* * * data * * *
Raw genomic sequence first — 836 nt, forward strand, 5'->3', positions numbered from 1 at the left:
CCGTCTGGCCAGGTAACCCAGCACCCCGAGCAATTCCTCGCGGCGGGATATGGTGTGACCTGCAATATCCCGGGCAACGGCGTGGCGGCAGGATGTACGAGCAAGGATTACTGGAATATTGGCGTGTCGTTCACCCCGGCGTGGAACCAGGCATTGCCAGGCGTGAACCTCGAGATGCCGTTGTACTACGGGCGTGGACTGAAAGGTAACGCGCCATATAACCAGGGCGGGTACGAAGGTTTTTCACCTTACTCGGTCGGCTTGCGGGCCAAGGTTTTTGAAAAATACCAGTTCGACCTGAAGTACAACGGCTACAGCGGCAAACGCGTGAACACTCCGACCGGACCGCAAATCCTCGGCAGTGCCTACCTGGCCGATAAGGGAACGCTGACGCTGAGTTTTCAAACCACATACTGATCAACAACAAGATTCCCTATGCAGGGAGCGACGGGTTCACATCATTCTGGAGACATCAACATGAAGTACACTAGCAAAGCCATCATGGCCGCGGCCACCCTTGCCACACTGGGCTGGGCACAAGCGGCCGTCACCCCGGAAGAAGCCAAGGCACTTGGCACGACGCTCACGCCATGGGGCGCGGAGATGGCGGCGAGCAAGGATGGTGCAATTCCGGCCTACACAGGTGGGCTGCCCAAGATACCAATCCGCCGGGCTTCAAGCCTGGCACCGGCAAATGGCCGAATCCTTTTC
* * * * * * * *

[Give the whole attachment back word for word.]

Raw genomic sequence first — 836 nt, forward strand, 5'->3', positions numbered from 1 at the left:
CCGTCTGGCCAGGTAACCCAGCACCCCGAGCAATTCCTCGCGGCGGGATATGGTGTGACCTGCAATATCCCGGGCAACGGCGTGGCGGCAGGATGTACGAGCAAGGATTACTGGAATATTGGCGTGTCGTTCACCCCGGCGTGGAACCAGGCATTGCCAGGCGTGAACCTCGAGATGCCGTTGTACTACGGGCGTGGACTGAAAGGTAACGCGCCATATAACCAGGGCGGGTACGAAGGTTTTTCACCTTACTCGGTCGGCTTGCGGGCCAAGGTTTTTGAAAAATACCAGTTCGACCTGAAGTACAACGGCTACAGCGGCAAACGCGTGAACACTCCGACCGGACCGCAAATCCTCGGCAGTGCCTACCTGGCCGATAAGGGAACGCTGACGCTGAGTTTTCAAACCACATACTGATCAACAACAAGATTCCCTATGCAGGGAGCGACGGGTTCACATCATTCTGGAGACATCAACATGAAGTACACTAGCAAAGCCATCATGGCCGCGGCCACCCTTGCCACACTGGGCTGGGCACAAGCGGCCGTCACCCCGGAAGAAGCCAAGGCACTTGGCACGACGCTCACGCCATGGGGCGCGGAGATGGCGGCGAGCAAGGATGGTGCAATTCCGGCCTACACAGGTGGGCTGCCCAAGATACCAATCCGCCGGGCTTCAAGCCTGGCACCGGCAAATGGCCGAATCCTTTTC